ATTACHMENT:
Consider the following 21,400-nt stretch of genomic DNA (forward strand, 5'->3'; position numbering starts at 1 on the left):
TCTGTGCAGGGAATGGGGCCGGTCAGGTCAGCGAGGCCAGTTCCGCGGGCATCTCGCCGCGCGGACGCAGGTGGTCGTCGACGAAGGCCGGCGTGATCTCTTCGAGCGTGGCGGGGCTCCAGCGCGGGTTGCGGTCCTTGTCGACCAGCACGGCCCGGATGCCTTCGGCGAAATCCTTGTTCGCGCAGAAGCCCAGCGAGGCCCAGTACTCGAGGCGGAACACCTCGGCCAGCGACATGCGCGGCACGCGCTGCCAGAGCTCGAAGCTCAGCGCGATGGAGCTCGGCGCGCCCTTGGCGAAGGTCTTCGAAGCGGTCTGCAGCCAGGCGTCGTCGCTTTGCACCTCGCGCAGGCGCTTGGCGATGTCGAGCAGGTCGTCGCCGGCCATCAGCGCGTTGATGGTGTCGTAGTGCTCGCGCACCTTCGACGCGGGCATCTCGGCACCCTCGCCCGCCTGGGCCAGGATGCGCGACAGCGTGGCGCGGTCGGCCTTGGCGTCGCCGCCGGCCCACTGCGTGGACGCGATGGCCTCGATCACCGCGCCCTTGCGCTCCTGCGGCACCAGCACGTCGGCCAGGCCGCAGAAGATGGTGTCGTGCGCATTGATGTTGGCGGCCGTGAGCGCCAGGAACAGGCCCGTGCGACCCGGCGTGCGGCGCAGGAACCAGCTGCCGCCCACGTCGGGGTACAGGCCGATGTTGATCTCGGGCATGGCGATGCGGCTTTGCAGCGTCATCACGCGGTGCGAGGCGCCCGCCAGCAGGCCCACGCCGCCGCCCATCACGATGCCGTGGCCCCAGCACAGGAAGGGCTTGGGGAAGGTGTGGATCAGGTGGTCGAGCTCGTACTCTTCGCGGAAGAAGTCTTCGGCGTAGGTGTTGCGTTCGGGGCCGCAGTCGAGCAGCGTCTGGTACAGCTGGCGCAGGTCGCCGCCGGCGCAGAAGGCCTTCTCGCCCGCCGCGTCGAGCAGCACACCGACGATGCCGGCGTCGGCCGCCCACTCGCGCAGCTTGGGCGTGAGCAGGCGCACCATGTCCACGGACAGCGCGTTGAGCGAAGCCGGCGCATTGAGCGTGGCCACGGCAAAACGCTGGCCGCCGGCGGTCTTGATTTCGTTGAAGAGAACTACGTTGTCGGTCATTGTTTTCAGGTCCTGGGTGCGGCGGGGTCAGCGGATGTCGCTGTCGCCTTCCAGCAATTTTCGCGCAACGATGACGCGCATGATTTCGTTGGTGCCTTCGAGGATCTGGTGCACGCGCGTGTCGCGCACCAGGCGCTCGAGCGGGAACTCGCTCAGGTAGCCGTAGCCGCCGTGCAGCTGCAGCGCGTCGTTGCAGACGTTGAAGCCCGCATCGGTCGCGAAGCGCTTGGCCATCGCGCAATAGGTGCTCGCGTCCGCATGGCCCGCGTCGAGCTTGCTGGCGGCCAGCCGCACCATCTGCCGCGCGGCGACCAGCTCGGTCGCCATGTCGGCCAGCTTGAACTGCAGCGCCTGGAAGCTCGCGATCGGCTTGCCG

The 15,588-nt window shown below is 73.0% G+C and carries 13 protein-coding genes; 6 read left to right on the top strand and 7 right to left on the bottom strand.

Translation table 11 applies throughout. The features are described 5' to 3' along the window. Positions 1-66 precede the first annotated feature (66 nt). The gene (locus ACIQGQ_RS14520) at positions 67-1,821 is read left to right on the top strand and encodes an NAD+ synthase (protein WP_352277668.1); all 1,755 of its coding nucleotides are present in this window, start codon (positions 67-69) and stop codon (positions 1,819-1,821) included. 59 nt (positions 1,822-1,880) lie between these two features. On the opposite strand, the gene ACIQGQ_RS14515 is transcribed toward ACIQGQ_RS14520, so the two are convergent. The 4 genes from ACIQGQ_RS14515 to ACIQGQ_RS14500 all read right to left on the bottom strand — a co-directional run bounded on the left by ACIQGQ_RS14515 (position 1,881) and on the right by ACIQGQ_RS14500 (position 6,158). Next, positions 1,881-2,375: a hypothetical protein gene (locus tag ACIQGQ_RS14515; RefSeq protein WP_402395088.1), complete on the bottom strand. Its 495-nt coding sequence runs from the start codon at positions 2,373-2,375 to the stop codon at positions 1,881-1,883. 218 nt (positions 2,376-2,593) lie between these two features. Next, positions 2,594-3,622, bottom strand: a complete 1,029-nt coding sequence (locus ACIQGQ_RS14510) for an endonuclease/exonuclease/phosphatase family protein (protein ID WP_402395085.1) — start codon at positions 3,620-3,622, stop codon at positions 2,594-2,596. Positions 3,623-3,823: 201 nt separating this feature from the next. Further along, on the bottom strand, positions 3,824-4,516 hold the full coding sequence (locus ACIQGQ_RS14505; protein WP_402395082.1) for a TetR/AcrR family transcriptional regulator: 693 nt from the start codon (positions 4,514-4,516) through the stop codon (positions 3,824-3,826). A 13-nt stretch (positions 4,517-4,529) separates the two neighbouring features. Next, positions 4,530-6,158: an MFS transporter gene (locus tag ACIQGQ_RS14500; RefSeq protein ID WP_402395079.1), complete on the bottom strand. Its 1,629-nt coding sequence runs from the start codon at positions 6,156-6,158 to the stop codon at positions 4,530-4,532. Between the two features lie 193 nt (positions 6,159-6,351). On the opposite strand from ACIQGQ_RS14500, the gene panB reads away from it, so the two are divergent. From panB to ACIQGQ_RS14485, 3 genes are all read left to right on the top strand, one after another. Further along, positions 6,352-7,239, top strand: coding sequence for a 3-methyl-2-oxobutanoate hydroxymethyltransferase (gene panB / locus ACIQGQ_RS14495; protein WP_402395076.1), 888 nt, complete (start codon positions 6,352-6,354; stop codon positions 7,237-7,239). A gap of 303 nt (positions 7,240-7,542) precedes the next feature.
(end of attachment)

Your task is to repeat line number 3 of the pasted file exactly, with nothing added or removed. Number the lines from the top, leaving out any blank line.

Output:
The 15,588-nt window shown below is 73.0% G+C and carries 13 protein-coding genes; 6 read left to right on the top strand and 7 right to left on the bottom strand.